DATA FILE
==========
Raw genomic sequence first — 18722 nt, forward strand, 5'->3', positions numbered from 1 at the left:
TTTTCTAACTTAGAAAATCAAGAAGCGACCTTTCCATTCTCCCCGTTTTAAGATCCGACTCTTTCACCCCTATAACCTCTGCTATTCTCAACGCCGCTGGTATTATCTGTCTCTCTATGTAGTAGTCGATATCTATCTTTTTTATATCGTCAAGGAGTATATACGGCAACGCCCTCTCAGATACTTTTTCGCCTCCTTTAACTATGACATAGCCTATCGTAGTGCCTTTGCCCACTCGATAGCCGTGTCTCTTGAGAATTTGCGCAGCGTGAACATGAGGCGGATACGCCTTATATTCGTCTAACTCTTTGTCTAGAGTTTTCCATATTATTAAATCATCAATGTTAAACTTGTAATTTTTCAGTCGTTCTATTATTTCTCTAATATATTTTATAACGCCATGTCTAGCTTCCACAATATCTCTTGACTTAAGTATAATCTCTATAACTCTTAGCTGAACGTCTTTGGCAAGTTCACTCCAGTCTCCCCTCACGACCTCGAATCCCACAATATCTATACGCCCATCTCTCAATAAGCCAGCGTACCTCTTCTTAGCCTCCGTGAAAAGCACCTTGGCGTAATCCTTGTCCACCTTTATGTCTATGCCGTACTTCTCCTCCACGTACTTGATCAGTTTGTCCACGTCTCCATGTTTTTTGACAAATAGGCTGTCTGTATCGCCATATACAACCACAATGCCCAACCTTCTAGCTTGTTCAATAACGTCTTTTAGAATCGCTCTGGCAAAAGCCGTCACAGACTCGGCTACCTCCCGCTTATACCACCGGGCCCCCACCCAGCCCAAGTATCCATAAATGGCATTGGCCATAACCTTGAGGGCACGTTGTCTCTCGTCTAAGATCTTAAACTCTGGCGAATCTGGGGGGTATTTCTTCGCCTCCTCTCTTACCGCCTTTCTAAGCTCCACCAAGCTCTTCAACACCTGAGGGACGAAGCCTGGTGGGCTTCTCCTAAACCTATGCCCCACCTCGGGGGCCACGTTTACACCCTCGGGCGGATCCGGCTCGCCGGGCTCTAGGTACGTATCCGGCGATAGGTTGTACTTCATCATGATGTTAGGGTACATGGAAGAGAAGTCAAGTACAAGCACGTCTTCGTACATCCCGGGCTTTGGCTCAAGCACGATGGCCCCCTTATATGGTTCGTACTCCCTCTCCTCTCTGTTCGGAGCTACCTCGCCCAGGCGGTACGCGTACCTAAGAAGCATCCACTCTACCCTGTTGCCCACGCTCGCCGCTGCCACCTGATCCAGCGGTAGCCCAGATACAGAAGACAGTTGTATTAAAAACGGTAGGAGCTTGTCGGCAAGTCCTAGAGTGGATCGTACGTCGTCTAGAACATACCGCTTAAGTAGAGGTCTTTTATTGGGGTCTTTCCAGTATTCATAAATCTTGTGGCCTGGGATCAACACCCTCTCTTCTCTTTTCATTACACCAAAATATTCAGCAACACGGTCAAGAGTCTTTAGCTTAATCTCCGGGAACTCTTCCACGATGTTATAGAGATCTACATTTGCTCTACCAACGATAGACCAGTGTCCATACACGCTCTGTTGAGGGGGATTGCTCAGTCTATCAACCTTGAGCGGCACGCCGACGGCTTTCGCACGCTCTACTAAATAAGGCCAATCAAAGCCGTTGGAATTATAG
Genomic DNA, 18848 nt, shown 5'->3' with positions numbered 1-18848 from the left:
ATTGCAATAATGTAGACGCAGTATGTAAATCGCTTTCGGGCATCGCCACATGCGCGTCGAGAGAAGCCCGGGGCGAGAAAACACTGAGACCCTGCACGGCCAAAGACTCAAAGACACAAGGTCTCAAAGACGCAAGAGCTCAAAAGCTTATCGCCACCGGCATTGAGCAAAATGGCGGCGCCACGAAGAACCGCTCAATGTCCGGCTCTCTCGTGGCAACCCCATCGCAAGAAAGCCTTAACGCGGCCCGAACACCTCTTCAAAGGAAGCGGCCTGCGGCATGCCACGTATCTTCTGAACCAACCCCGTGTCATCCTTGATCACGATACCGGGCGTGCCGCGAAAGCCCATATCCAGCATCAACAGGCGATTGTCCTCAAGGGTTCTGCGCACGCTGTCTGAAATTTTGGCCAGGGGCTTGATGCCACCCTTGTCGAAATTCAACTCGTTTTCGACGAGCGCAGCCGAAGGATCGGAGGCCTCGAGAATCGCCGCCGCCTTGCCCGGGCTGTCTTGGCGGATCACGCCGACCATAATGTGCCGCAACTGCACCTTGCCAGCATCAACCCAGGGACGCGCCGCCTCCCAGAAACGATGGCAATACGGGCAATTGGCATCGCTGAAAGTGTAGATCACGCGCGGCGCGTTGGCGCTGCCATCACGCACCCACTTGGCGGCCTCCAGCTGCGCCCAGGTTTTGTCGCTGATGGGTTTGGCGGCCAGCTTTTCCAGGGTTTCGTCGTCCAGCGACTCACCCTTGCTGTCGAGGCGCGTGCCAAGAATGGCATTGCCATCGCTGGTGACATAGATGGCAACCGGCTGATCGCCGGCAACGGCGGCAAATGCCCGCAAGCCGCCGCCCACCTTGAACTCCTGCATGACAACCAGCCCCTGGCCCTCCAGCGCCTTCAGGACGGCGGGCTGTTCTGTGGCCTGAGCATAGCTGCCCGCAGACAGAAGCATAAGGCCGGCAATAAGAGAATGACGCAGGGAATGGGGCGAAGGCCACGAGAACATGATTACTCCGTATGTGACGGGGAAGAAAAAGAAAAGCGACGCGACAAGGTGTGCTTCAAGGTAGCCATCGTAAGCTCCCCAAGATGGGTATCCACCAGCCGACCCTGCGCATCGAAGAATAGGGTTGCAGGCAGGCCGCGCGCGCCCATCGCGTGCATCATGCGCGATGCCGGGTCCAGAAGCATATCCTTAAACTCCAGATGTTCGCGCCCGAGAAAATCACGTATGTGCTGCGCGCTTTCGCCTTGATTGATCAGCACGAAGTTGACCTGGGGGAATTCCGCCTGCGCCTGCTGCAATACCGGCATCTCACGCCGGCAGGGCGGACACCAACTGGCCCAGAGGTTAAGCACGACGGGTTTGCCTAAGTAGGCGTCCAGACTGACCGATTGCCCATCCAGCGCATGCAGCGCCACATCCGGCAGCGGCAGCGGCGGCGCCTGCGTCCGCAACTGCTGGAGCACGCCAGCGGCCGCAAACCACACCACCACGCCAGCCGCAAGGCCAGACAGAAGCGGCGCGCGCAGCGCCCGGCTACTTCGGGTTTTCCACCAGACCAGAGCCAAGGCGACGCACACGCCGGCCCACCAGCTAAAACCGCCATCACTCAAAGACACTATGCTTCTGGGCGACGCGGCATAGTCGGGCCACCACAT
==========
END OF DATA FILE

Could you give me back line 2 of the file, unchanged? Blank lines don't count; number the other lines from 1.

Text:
TTTTCTAACTTAGAAAATCAAGAAGCGACCTTTCCATTCTCCCCGTTTTAAGATCCGACTCTTTCACCCCTATAACCTCTGCTATTCTCAACGCCGCTGGTATTATCTGTCTCTCTATGTAGTAGTCGATATCTATCTTTTTTATATCGTCAAGGAGTATATACGGCAACGCCCTCTCAGATACTTTTTCGCCTCCTTTAACTATGACATAGCCTATCGTAGTGCCTTTGCCCACTCGATAGCCGTGTCTCTTGAGAATTTGCGCAGCGTGAACATGAGGCGGATACGCCTTATATTCGTCTAACTCTTTGTCTAGAGTTTTCCATATTATTAAATCATCAATGTTAAACTTGTAATTTTTCAGTCGTTCTATTATTTCTCTAATATATTTTATAACGCCATGTCTAGCTTCCACAATATCTCTTGACTTAAGTATAATCTCTATAACTCTTAGCTGAACGTCTTTGGCAAGTTCACTCCAGTCTCCCCTCACGACCTCGAATCCCACAATATCTATACGCCCATCTCTCAATAAGCCAGCGTACCTCTTCTTAGCCTCCGTGAAAAGCACCTTGGCGTAATCCTTGTCCACCTTTATGTCTATGCCGTACTTCTCCTCCACGTACTTGATCAGTTTGTCCACGTCTCCATGTTTTTTGACAAATAGGCTGTCTGTATCGCCATATACAACCACAATGCCCAACCTTCTAGCTTGTTCAATAACGTCTTTTAGAATCGCTCTGGCAAAAGCCGTCACAGACTCGGCTACCTCCCGCTTATACCACCGGGCCCCCACCCAGCCCAAGTATCCATAAATGGCATTGGCCATAACCTTGAGGGCACGTTGTCTCTCGTCTAAGATCTTAAACTCTGGCGAATCTGGGGGGTATTTCTTCGCCTCCTCTCTTACCGCCTTTCTAAGCTCCACCAAGCTCTTCAACACCTGAGGGACGAAGCCTGGTGGGCTTCTCCTAAACCTATGCCCCACCTCGGGGGCCACGTTTACACCCTCGGGCGGATCCGGCTCGCCGGGCTCTAGGTACGTATCCGGCGATAGGTTGTACTTCATCATGATGTTAGGGTACATGGAAGAGAAGTCAAGTACAAGCACGTCTTCGTACATCCCGGGCTTTGGCTCAAGCACGATGGCCCCCTTATATGGTTCGTACTCCCTCTCCTCTCTGTTCGGAGCTACCTCGCCCAGGCGGTACGCGTACCTAAGAAGCATCCACTCTACCCTGTTGCCCACGCTCGCCGCTGCCACCTGATCCAGCGGTAGCCCAGATACAGAAGACAGTTGTATTAAAAACGGTAGGAGCTTGTCGGCAAGTCCTAGAGTGGATCGTACGTCGTCTAGAACATACCGCTTAAGTAGAGGTCTTTTATTGGGGTCTTTCCAGTATTCATAAATCTTGTGGCCTGGGATCAACACCCTCTCTTCTCTTTTCATTACACCAAAATATTCAGCAACACGGTCAAGAGTCTTTAGCTTAATCTCCGGGAACTCTTCCACGATGTTATAGAGATCTACATTTGCTCTACCAACGATAGACCAGTGTCCATACACGCTCTGTTGAGGGGGATTGCTCAGTCTATCAACCTTGAGCGGCACGCCGACGGCTTTCGCACGCTCTACTAAATAAGGCCAATCAAAGCCGTTGGAATTATAG